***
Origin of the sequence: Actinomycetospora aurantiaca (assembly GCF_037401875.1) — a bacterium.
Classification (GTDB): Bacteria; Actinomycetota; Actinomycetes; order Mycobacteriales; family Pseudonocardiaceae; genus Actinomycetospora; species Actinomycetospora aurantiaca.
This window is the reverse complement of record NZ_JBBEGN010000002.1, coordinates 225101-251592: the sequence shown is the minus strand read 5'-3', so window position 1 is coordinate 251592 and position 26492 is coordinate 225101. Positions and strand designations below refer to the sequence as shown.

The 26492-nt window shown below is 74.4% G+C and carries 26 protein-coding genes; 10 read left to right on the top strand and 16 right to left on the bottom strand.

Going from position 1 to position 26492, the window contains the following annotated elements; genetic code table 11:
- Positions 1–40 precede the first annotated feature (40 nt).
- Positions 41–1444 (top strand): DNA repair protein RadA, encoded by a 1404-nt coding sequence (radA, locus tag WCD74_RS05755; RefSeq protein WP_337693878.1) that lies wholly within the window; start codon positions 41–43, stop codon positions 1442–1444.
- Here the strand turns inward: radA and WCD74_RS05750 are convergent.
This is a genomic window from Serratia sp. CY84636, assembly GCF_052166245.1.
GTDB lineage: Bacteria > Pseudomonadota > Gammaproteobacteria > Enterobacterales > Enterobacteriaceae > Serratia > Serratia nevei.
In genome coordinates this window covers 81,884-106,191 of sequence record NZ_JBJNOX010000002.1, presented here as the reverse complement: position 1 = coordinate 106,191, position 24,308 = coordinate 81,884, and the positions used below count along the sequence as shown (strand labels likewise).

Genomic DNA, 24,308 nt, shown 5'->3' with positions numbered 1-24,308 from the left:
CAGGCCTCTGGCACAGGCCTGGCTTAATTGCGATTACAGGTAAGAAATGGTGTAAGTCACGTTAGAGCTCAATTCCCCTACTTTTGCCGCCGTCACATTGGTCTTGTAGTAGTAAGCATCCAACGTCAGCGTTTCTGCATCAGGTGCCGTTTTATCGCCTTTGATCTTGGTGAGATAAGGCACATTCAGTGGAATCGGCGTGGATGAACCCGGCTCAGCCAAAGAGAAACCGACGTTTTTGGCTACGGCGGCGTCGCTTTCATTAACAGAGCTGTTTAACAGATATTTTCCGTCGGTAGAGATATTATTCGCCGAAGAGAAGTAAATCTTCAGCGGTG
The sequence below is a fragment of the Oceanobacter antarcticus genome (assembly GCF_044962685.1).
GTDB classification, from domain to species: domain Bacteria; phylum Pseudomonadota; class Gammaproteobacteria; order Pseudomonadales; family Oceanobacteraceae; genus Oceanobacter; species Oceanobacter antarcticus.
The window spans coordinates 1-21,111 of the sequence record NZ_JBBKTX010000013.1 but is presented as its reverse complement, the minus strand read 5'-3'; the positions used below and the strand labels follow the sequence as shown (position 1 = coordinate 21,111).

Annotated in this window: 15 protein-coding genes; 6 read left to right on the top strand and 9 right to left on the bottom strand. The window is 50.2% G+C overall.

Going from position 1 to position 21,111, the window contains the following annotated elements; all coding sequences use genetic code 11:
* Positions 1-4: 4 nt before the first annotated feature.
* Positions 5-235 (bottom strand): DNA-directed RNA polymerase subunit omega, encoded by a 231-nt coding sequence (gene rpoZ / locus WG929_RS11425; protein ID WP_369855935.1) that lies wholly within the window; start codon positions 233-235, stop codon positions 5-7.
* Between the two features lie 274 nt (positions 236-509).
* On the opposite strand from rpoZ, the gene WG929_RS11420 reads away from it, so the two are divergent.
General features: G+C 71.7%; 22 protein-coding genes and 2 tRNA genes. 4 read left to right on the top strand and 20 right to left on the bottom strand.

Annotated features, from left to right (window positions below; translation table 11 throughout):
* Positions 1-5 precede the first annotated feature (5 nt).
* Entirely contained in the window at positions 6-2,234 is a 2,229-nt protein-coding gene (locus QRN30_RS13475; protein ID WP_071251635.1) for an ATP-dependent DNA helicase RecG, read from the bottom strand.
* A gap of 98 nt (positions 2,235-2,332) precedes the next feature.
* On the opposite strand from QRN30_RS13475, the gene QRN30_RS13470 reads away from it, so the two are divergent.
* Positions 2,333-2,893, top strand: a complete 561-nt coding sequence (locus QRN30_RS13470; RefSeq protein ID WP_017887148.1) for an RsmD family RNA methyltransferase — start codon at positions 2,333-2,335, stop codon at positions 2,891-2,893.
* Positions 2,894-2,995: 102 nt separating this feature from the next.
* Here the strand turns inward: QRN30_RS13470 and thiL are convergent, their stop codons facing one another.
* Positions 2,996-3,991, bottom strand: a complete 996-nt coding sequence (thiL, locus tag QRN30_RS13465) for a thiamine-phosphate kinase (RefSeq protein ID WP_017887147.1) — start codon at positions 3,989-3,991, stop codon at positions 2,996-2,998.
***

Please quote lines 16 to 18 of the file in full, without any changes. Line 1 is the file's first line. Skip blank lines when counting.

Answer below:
The window spans coordinates 1-21,111 of the sequence record NZ_JBBKTX010000013.1 but is presented as its reverse complement, the minus strand read 5'-3'; the positions used below and the strand labels follow the sequence as shown (position 1 = coordinate 21,111).

Annotated in this window: 15 protein-coding genes; 6 read left to right on the top strand and 9 right to left on the bottom strand. The window is 50.2% G+C overall.

Going from position 1 to position 21,111, the window contains the following annotated elements; all coding sequences use genetic code 11: